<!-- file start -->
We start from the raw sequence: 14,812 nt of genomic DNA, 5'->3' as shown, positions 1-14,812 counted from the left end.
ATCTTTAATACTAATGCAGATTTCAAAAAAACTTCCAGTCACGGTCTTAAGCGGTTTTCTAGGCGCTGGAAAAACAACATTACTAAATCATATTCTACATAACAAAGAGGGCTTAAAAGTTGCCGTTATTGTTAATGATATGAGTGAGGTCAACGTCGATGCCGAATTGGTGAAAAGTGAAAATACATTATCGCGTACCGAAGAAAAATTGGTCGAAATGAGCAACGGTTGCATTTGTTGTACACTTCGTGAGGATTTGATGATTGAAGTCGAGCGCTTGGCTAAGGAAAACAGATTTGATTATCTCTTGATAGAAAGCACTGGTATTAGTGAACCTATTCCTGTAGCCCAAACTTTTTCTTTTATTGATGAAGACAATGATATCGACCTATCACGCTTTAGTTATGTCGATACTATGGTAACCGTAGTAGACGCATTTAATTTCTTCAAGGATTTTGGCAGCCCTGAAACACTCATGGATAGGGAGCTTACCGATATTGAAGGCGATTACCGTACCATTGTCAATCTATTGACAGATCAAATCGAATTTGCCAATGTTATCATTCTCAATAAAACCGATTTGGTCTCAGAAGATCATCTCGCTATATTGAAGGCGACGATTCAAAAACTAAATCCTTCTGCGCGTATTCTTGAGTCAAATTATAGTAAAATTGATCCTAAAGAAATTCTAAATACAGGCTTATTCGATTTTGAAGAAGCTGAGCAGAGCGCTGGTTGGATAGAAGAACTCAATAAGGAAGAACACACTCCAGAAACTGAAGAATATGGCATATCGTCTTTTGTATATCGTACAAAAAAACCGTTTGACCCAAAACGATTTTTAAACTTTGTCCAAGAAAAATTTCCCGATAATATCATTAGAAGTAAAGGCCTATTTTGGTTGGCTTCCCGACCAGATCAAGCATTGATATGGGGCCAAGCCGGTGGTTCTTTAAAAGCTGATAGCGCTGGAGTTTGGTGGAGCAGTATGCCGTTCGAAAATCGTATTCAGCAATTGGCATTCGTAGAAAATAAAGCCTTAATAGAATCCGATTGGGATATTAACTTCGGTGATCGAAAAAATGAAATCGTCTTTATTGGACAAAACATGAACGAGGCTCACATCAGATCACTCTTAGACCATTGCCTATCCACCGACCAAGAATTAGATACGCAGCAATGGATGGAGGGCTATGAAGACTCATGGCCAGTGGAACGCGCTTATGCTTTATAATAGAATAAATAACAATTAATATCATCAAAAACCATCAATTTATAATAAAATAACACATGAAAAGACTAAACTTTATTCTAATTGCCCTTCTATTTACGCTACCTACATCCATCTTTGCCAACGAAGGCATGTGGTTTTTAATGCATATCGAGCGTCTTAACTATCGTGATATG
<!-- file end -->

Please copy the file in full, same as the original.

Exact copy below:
We start from the raw sequence: 14,812 nt of genomic DNA, 5'->3' as shown, positions 1-14,812 counted from the left end.
ATCTTTAATACTAATGCAGATTTCAAAAAAACTTCCAGTCACGGTCTTAAGCGGTTTTCTAGGCGCTGGAAAAACAACATTACTAAATCATATTCTACATAACAAAGAGGGCTTAAAAGTTGCCGTTATTGTTAATGATATGAGTGAGGTCAACGTCGATGCCGAATTGGTGAAAAGTGAAAATACATTATCGCGTACCGAAGAAAAATTGGTCGAAATGAGCAACGGTTGCATTTGTTGTACACTTCGTGAGGATTTGATGATTGAAGTCGAGCGCTTGGCTAAGGAAAACAGATTTGATTATCTCTTGATAGAAAGCACTGGTATTAGTGAACCTATTCCTGTAGCCCAAACTTTTTCTTTTATTGATGAAGACAATGATATCGACCTATCACGCTTTAGTTATGTCGATACTATGGTAACCGTAGTAGACGCATTTAATTTCTTCAAGGATTTTGGCAGCCCTGAAACACTCATGGATAGGGAGCTTACCGATATTGAAGGCGATTACCGTACCATTGTCAATCTATTGACAGATCAAATCGAATTTGCCAATGTTATCATTCTCAATAAAACCGATTTGGTCTCAGAAGATCATCTCGCTATATTGAAGGCGACGATTCAAAAACTAAATCCTTCTGCGCGTATTCTTGAGTCAAATTATAGTAAAATTGATCCTAAAGAAATTCTAAATACAGGCTTATTCGATTTTGAAGAAGCTGAGCAGAGCGCTGGTTGGATAGAAGAACTCAATAAGGAAGAACACACTCCAGAAACTGAAGAATATGGCATATCGTCTTTTGTATATCGTACAAAAAAACCGTTTGACCCAAAACGATTTTTAAACTTTGTCCAAGAAAAATTTCCCGATAATATCATTAGAAGTAAAGGCCTATTTTGGTTGGCTTCCCGACCAGATCAAGCATTGATATGGGGCCAAGCCGGTGGTTCTTTAAAAGCTGATAGCGCTGGAGTTTGGTGGAGCAGTATGCCGTTCGAAAATCGTATTCAGCAATTGGCATTCGTAGAAAATAAAGCCTTAATAGAATCCGATTGGGATATTAACTTCGGTGATCGAAAAAATGAAATCGTCTTTATTGGACAAAACATGAACGAGGCTCACATCAGATCACTCTTAGACCATTGCCTATCCACCGACCAAGAATTAGATACGCAGCAATGGATGGAGGGCTATGAAGACTCATGGCCAGTGGAACGCGCTTATGCTTTATAATAGAATAAATAACAATTAATATCATCAAAAACCATCAATTTATAATAAAATAACACATGAAAAGACTAAACTTTATTCTAATTGCCCTTCTATTTACGCTACCTACATCCATCTTTGCCAACGAAGGCATGTGGTTTTTAATGCATATCGAGCGTCTTAACTATCGTGATATG